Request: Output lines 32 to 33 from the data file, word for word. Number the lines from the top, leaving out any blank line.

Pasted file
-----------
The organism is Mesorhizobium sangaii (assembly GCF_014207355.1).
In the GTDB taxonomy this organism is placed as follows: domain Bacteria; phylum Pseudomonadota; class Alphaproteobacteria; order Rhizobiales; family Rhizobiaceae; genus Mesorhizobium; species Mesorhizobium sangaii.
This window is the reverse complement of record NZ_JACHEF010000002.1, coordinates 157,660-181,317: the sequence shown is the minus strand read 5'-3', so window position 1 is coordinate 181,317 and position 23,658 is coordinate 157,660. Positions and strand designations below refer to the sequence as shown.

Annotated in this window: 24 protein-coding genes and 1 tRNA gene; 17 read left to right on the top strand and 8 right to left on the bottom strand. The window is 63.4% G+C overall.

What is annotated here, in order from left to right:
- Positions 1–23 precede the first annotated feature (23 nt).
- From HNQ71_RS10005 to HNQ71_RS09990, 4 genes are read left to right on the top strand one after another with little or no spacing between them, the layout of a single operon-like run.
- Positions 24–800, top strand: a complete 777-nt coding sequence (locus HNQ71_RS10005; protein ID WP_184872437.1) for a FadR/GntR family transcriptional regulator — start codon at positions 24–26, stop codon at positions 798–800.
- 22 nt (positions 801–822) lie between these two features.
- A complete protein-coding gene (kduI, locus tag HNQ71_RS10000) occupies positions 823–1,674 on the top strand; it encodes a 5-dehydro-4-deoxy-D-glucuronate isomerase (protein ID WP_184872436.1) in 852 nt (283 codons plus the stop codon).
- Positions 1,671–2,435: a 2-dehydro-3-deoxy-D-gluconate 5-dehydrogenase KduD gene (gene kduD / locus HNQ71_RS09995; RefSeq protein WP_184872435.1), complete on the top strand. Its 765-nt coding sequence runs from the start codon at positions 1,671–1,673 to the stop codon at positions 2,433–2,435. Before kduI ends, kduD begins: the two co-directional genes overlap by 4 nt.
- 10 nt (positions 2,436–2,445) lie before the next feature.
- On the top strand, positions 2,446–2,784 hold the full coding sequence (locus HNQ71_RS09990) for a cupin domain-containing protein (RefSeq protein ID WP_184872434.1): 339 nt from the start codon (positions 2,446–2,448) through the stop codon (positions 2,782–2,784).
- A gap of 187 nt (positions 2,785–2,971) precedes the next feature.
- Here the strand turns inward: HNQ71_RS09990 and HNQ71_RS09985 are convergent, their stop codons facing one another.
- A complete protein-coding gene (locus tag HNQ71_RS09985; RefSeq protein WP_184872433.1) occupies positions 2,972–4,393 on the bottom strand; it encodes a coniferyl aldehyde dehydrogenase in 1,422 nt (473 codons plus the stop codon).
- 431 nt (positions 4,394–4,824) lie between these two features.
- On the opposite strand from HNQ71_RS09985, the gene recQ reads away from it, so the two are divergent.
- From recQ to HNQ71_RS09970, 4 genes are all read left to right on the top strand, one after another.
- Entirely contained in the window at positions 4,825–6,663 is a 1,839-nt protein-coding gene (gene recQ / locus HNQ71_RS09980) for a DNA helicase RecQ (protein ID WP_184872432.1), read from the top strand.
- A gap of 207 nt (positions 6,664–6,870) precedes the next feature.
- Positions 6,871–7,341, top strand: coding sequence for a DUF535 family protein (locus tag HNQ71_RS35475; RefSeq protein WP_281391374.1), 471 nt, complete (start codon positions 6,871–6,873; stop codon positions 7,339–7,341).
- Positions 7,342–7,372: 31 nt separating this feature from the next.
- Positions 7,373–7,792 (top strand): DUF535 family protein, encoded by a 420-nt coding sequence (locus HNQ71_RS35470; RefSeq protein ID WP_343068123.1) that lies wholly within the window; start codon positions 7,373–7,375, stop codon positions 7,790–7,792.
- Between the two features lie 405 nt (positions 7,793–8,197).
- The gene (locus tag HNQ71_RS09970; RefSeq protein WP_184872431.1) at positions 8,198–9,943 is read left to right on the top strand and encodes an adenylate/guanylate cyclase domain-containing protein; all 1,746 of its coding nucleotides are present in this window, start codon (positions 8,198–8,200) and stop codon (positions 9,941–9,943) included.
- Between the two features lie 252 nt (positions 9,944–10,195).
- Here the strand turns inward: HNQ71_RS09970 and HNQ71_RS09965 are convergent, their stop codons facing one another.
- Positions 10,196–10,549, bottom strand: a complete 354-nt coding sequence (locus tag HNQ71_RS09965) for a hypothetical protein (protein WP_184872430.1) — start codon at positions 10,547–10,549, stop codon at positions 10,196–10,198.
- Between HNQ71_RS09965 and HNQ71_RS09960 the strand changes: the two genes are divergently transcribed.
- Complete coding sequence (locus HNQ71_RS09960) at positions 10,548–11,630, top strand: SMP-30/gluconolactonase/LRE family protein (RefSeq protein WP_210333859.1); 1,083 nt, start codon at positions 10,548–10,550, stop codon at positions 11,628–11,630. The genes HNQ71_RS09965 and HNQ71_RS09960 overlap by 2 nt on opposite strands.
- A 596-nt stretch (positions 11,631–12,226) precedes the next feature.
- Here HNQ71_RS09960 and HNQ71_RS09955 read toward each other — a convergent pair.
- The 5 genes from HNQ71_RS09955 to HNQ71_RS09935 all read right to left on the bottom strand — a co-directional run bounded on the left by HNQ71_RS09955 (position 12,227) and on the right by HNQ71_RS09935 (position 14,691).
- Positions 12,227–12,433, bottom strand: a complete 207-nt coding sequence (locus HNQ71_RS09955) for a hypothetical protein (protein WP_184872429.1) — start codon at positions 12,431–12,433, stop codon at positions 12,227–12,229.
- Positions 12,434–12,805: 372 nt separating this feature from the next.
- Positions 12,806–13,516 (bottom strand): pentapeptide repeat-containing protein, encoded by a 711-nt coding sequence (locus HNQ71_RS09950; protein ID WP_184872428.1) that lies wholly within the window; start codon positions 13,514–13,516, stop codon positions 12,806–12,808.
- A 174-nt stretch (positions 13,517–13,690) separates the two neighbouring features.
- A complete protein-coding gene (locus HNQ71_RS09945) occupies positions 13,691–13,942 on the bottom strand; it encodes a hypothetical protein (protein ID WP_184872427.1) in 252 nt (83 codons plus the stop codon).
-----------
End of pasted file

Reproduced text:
- A 596-nt stretch (positions 11,631–12,226) precedes the next feature.
- Here HNQ71_RS09960 and HNQ71_RS09955 read toward each other — a convergent pair.